Britain, Thursday, 30th July

London Labour Party adopt resolution if there is a European war Britain should remain neutral in all circumstances.

Afternoon The Conservative Party leaders have suggested to Asquith that legislation on Ireland is put-off in view of the international situation. The Liberal leaders are pleased to agree with this.
Accordingly Asquith announces to the Commons the postponement of the second reading of the Bill on Irish Home Rule in light of the "almost unparalleled" gravity of European affairs.

3.30 P.M. Grey instructs Goschen to give Britain’s formal response to Bethmann's neutrality proposal. He says "You must inform the German Chancellor that his proposal that we should bind ourselves to neutrality on such terms cannot for a moment be entertained". [More]

Afternoon Grey tells Harcourt, a leading neutralist in the cabinet, about his rejection of Bethmann's "shameful" neutrality proposal.
Harcourt says Grey has done the right thing but Harcourt again meets with other cabinet neutralists to discuss what they might do. As many as seven or eight might resign.

Afternoon Telegram from Goschen says Jagow is asking Britain to do something to restrain St Petersburg while Germany tries to put pressure on Vienna for a "halt in Belgrade". Jagow has also remarked Bethmann would not have made his neutrality proposal if Grey's warning to Lichnowsky had arrived in Berlin earlier.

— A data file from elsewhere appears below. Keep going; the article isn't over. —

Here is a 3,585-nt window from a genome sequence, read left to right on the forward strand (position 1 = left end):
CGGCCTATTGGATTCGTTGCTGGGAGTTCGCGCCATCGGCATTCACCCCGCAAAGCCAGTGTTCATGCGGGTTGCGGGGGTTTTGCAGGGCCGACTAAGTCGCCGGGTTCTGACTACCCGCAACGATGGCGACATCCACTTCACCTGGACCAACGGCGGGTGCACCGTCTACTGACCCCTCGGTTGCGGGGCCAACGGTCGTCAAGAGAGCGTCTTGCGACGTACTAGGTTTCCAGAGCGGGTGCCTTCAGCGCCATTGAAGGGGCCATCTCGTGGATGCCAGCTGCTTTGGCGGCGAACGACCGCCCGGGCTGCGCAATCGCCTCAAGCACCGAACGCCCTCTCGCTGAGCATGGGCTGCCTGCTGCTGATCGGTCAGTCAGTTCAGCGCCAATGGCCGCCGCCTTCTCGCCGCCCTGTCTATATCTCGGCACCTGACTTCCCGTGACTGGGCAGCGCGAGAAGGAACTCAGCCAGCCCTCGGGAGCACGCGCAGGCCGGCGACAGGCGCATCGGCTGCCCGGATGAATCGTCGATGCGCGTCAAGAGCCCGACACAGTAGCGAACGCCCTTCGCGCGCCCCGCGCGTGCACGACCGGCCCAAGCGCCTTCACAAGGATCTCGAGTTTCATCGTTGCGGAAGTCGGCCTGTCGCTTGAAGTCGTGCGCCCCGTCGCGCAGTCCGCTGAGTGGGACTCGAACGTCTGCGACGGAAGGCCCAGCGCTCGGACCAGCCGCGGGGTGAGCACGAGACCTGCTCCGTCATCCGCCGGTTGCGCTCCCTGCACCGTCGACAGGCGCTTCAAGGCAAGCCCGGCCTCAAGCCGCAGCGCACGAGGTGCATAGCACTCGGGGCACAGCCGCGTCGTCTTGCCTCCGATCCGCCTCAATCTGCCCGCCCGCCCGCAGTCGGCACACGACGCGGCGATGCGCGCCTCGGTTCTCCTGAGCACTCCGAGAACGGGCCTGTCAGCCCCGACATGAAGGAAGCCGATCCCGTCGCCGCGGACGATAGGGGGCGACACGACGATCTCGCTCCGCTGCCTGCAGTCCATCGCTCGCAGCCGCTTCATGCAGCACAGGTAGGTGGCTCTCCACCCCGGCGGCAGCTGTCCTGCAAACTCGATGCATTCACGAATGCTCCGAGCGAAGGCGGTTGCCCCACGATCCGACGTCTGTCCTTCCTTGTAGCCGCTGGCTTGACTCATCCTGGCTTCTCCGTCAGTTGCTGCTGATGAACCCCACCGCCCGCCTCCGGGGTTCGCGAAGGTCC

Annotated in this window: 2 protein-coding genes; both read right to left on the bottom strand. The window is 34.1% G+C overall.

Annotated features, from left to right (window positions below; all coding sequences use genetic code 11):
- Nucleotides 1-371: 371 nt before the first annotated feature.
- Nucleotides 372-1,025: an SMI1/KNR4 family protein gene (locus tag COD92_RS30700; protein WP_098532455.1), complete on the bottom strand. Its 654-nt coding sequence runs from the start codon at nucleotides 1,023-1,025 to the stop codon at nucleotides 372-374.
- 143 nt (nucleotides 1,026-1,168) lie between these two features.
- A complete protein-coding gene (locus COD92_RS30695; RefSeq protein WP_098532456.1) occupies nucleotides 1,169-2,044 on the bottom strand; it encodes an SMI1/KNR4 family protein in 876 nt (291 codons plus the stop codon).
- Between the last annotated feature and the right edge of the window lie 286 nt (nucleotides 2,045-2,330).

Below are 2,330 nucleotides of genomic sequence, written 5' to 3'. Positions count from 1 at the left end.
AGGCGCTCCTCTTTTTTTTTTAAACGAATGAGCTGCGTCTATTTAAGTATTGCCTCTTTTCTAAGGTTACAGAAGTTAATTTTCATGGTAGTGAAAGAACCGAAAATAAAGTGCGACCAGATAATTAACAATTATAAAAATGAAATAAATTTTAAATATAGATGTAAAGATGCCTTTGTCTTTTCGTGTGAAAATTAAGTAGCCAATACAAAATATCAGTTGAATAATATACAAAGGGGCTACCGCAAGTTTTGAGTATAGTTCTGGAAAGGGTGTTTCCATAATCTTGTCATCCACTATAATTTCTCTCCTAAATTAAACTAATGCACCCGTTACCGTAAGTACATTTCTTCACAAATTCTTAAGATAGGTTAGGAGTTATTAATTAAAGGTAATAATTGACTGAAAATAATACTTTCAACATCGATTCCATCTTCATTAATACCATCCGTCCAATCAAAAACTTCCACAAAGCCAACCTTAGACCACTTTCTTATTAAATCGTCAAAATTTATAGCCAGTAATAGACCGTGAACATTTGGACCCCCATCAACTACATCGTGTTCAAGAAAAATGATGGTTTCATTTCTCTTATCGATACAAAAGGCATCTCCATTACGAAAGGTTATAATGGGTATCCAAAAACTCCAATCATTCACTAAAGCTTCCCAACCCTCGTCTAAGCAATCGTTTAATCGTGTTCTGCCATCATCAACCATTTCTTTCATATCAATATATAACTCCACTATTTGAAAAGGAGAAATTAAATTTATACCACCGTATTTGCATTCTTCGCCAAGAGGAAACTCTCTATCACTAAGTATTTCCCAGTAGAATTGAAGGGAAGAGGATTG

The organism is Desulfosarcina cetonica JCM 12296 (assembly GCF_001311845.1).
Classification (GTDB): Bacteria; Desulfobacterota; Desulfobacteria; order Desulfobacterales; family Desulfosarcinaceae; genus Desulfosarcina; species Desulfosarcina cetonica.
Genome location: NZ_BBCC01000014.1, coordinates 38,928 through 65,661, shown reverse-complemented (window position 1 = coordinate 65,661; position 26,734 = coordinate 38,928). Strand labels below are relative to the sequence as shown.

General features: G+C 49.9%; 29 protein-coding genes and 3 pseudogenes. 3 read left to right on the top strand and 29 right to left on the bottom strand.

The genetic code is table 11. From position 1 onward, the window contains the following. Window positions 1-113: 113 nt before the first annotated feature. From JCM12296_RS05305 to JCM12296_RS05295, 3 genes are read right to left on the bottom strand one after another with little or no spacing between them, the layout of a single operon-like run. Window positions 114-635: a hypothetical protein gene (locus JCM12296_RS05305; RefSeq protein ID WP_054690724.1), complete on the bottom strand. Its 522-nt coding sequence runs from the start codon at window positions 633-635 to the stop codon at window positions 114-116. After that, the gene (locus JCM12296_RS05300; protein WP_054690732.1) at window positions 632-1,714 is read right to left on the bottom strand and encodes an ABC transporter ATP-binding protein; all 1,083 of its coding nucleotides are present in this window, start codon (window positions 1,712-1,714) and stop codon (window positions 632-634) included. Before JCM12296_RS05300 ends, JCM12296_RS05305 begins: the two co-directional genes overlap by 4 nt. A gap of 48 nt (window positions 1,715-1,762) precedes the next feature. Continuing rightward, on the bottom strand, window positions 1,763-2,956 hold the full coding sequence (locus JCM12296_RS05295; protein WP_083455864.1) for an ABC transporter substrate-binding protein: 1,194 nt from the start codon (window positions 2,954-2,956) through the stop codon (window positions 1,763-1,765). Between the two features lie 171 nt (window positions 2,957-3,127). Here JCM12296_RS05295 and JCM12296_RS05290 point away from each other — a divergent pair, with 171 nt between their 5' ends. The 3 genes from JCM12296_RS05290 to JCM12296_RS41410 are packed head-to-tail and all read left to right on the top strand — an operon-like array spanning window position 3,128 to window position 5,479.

Afternoon Lichnowsky calls on Grey. Following a telegram from Bethmann he is also trying to get Grey to put pressure on Russia to stop its mobilisation against Austria-Hungary and to persuade France to stop its military preparations at once.
Grey tells Lichnowsky he believes the French are not making real war preparations such as calling up reservists. He says he is going to talk to the Paul Cambon and will also talk Benckendorff in the sense desired. He hopes that Bethmann's mediation efforts are successful.

Afternoon Cambon calls on Grey. He reminds Grey of their exchange of letters in 1912 which formalised the agreement that Britain and France would immediately discuss whether they should act together if either country or the general peace was threatened.
He draws Grey's attention to the French decision to pull its covering forces 10km back from the frontier with Germany. It is France that is threatened and war could break out at any moment. It is urgent to agree joint action. Grey says he will get a response from the cabinet the next day.

6.00 P.M. Liberal Foreign Affairs Group sends letter to Asquith saying they will withdraw their support from the government if Britain goes to war.
The letter claims nine tenths of the Liberal Party supports the group's stand.

7.35 P.M. Grey makes another effort to solve the crisis. He telegrams Buchanan saying as Berlin is trying to persuade Vienna to halt military action after taking Belgrade, and wait as the Powers arrange for Serbia to satisfy Austrian demands, it is hoped Russia will agree to discussions and suspend further military preparations. He does not yet know that Russia has declared general mobilisation.

Later Grey talks to Mensdorff saying he cannot intervene in Russia unless Vienna gives him something to offer.

8.45 P.M. King George replies to a message from the Prince Henry. He says he is glad to hear that William is working for peace.
He puts forward Grey's "halt in Belgrade" formula. "My Government is doing its utmost suggesting to Russia and France to suspend further military preparations, if Austria will consent to be satisfied with occupation of Belgrade ... as a hostage for satisfactory settlement of her demands, other countries meanwhile suspending their war preparations".